January 8, 2015

How the Body Knows Its Mind

How the Body Knows Its Mind: The Surprising Power of the Physical Environment to Influence How You Think and Feel by Sian Beilock (Atria Books, 2015)

(kindle ed.), (amazon.co.uk)

Book description from the publisher:

An award-winning scientist offers a groundbreaking new understanding of the mind-body connection and its profound impact on everything from advertising to romance.

The human body is not just a passive device carrying out messages sent by the brain, but rather an integral part of how we think and make decisions. In her groundbreaking new book, Sian Beilock, author of the highly acclaimed Choke, which Time magazine praised for its “smart tips…in order to think clearly…and be cool under pressure,” draws on her own cutting-edge research to turn the conventional understanding of the mind upside down in ways that will revolutionize how we live our lives.

At the heart of How the Body Knows Its Mind is the tantalizing idea that our bodies “hack” our brains. The way we move affects our thoughts, our decisions, and even our preferences for particular products. Called “embodied cognition,” this new science—of which Beilock is a foremost researcher—illuminates the power of the body and its physical surroundings to shape how we think, feel, and behave. Beilock’s findings are as varied as they are surprising. For example, pacing around the room can enhance creativity; gesturing during a speech can help ensure that you don’t draw a blank; kids learn better when their bodies are part of the learning process; walking in nature boosts concentration skills; Botox users experience less depression; and much more. From the tricks used by advertisers to the ways body language can improve your memory, Beilock explains a wealth of fascinating interconnections between mind and body and how mastering them can make us happier, safer, and more successful.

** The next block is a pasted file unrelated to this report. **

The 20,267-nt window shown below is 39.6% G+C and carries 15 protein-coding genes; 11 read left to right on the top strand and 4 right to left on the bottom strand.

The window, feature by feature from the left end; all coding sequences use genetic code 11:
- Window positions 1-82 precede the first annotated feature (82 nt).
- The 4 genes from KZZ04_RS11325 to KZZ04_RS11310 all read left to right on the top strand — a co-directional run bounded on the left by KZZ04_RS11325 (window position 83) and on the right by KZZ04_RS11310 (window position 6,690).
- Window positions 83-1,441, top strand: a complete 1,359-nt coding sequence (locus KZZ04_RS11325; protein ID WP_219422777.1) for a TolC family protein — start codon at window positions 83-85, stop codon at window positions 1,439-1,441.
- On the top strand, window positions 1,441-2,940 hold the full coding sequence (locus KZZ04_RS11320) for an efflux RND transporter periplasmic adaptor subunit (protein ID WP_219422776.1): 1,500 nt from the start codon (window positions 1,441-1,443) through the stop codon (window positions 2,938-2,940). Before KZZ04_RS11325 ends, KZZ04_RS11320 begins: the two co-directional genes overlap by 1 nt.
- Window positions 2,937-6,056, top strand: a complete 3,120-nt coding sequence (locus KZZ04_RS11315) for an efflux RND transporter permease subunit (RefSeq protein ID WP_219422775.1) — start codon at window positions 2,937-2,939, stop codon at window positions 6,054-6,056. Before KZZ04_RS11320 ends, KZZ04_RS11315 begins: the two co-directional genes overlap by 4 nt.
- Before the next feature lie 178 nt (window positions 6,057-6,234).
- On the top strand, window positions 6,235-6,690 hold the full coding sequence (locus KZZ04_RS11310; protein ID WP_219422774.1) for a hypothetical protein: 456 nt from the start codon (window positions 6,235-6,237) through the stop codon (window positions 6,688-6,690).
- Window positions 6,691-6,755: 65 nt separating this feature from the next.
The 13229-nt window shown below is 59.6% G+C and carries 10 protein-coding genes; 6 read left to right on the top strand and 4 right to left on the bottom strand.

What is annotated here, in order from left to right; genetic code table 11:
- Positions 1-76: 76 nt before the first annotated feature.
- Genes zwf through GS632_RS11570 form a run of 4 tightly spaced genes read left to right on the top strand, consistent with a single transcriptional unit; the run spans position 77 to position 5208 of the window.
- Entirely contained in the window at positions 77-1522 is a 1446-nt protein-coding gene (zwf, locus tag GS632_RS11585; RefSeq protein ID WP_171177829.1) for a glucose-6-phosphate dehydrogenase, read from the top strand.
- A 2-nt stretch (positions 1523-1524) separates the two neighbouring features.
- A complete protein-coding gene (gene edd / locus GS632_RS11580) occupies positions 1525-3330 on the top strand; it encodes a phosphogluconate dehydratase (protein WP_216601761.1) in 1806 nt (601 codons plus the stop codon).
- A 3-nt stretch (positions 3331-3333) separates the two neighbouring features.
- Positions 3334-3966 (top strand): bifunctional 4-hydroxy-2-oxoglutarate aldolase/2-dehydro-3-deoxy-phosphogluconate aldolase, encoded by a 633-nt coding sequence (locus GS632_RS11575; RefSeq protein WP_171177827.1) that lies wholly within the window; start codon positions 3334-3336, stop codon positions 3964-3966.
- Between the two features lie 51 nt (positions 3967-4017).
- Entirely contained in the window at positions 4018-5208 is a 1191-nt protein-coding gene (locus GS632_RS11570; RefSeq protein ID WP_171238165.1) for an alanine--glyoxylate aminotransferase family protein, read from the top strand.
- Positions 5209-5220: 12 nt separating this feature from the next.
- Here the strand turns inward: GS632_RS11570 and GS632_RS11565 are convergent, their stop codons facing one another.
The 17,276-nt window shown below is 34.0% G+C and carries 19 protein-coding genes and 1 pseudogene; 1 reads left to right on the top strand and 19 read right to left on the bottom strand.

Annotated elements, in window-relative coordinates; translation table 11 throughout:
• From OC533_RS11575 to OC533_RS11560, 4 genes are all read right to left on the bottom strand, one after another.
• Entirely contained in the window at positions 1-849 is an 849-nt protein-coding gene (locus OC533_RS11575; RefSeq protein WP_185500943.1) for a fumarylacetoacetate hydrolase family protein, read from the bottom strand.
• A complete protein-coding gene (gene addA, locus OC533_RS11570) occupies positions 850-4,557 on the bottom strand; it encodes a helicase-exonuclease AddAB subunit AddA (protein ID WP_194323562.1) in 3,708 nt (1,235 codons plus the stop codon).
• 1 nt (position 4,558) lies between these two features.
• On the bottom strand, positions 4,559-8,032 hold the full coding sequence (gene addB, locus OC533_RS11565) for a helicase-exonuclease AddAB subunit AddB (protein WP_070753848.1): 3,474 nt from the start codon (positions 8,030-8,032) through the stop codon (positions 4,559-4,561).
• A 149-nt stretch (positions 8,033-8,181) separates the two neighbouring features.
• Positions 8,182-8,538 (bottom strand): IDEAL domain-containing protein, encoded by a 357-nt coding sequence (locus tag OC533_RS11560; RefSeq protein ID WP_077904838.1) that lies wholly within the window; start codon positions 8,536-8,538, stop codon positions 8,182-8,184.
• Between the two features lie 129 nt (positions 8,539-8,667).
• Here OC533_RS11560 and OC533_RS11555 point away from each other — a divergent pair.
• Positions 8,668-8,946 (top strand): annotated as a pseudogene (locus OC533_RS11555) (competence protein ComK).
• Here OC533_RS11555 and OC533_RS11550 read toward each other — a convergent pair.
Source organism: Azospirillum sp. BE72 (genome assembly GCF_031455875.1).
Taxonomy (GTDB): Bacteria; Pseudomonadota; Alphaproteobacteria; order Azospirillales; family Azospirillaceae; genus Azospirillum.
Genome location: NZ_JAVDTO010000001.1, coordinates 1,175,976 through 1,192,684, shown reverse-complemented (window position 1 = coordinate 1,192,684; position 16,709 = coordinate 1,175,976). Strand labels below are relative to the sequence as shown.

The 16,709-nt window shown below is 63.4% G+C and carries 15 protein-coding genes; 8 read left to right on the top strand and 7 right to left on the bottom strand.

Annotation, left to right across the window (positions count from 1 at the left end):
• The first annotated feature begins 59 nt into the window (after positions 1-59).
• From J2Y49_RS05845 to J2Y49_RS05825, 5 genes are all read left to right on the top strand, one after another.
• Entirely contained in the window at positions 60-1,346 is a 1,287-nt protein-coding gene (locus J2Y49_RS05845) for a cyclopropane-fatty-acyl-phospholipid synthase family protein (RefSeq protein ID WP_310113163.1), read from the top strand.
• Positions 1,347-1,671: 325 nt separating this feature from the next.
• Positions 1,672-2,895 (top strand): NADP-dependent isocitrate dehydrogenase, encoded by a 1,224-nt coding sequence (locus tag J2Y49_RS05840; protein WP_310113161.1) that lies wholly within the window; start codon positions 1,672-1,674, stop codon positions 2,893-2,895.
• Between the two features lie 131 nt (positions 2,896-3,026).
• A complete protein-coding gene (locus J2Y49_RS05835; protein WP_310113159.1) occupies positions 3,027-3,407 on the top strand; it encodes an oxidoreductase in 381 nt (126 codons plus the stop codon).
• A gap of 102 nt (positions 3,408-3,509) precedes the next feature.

Google Books preview:

See also: Author’s website

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new book – ‘The Shape of Thought: How Mental Adaptations Evolve’ by H. Clark Barrett

January 3, 2015

The Shape of Thought

The Shape of Thought: How Mental Adaptations Evolve by H. Clark Barrett (Oxford University Press, 2015)

(amazon.co.uk)

Book description from the publisher:

The Shape of Thought: How Mental Adaptations Evolve presents a road map for an evolutionary psychology of the twenty-first century. It brings together theory from biology and cognitive science to show how the brain can be composed of specialized adaptations, and yet also an organ of plasticity. Although mental adaptations have typically been seen as monolithic, hard-wired components frozen in the evolutionary past, The Shape of Thought presents a new view of mental adaptations as diverse and variable, with distinct functions and evolutionary histories that shape how they develop, what information they use, and what they do with that information.

The book describes how advances in evolutionary developmental biology can be applied to the brain by focusing on the design of the developmental systems that build it. Crucially, developmental systems can be plastic, designed by the process of natural selection to build adaptive phenotypes using the rich information available in our social and physical environments. This approach bridges the long-standing divide between “nativist” approaches to development, based on innateness, and “empiricist” approaches, based on learning. It shows how a view of humans as a flexible, culturally-dependent species is compatible with a complexly specialized brain, and how the nature of our flexibility can be better understood by confronting the evolved design of the organ on which that flexibility depends.

Google Books preview:

See also: Author’s webpage

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currently $3.99 Kindle ebook on Amazon – ‘The Future of the Mind’ by Michio Kaku